I have put together a sequence of photos, taken over a period of about two weeks, which show off the development of a Calendula flower. Most of these photos are of the same individual bloom.
The Calendulas in my garden are third or fourth generation self-seeders. I bought a packet of seeds a few years back, but have never needed to buy more. Funnily enough though, the original packet was a mixed colours one, but I now seem to have only yellow flowers. What happened to the creamy ones and the deep orange ones, I wonder?
|Greenfly evidently find the Calendula attractive too|
Whilst the Calendula is undoubtedly a beautiful flower, it can also be useful in the kitchen. You can eat the petals, and some people use them to brighten-up a salad. You can also infuse the petals in warm water to make a food-colouring which can serve in lieu of saffron.
P.S. I got some better pictures of Harlequin Ladybird larvae yesterday...
It is a shame you couldn't have done it on time-lapse - still great though and makes the humble marigold seem a little more special.ReplyDelete
Lovely Mark that`s real patienceReplyDelete
Your photos are a real treat to view, as usual, Mark. Have I asked you which lens you use to get your amazing macro shots? Brilliant pics of the ladybird larvae - I'm seeing loads of them all of a sudden which is reassuring as, surely, they'll need to eat up the aphids to restore balance in the garden!ReplyDelete
Caro; my camera is an Olympus E-450 Digital SLR, and the Macro lens is the Zuiko Digital 35mm f3.5, though I have to say that many of my macro-looking shots are actually done with the standard 14-42mm lens.ReplyDelete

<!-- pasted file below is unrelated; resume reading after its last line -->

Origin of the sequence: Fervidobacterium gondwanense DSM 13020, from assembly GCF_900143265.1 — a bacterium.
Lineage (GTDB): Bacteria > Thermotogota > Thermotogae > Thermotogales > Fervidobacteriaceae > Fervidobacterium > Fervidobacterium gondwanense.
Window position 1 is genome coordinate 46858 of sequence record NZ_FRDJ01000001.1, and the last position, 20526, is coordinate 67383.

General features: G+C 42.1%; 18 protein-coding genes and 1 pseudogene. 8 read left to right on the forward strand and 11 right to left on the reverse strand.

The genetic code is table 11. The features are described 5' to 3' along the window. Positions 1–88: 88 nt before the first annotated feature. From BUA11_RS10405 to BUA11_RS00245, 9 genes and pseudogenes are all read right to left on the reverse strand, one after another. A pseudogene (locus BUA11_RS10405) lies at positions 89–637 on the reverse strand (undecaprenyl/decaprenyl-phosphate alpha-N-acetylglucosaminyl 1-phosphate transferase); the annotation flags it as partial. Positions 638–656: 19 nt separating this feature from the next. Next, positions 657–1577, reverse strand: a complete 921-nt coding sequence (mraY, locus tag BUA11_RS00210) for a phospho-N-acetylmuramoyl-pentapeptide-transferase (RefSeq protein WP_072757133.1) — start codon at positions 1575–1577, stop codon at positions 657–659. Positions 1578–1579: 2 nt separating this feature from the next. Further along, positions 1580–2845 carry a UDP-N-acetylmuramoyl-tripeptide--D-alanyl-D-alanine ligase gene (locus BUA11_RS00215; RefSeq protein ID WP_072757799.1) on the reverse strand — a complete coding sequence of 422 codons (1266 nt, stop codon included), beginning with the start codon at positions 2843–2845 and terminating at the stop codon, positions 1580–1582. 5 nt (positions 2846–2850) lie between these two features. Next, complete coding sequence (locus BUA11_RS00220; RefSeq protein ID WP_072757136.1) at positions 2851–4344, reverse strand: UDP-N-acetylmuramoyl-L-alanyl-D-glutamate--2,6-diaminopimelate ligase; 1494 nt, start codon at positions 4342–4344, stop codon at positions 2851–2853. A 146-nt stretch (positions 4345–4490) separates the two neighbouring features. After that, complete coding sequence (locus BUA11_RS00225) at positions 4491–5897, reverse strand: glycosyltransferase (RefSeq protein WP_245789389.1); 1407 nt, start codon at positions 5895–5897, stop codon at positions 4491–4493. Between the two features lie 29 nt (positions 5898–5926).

Some super photos! I like Calendula even more now after seeing your 'fashion show'. If only I could get a bit of sunshine in NI! We had almost a full day of sun on Wed - the highlight of the week's weather.ReplyDelete
I love ladybirds.ReplyDelete
I have a nice sunny flower too. Just one of my mammoth sunflowers came up that I planted behind the tomatoes (the tomatoes grew too fast, next year they will go behind the squash I think). Unfortunately it is not real "mammoth" It has a fairly small head for a mammoth sunflower but I'll take what I can get and hopefully improve on it next year.ReplyDelete
Those are great photos of the flowers. For all the things I love about my camera, it doesn't take close up shots near as well.ReplyDelete
Wonderful, beautiful flowers!ReplyDelete
Great Macro of the bug, too!
Have a great day!
You have to take the sun wherever you can find it at the moment.ReplyDelete
Like Elaine I thought timelapse too.Have you tried taking lots of photos with your camera in the same position and set them up in a slideshow to create a sort of animation?
What a cheerful little flower! Brightened my morning!ReplyDelete
A burst of cheery colour, just what I need on such a dreary day as today.ReplyDelete
Lovely pics, beautiful flowers!ReplyDelete
Fabulous photos, Mark - you've brought a little bit of sunshine on a very rainy day! xReplyDelete
The flower pictures are poetry!ReplyDelete
Wow... That flower looks so beautiful! I particularly love the close up shot and the one with the fly.ReplyDelete
Lovely sunny colour.ReplyDelete
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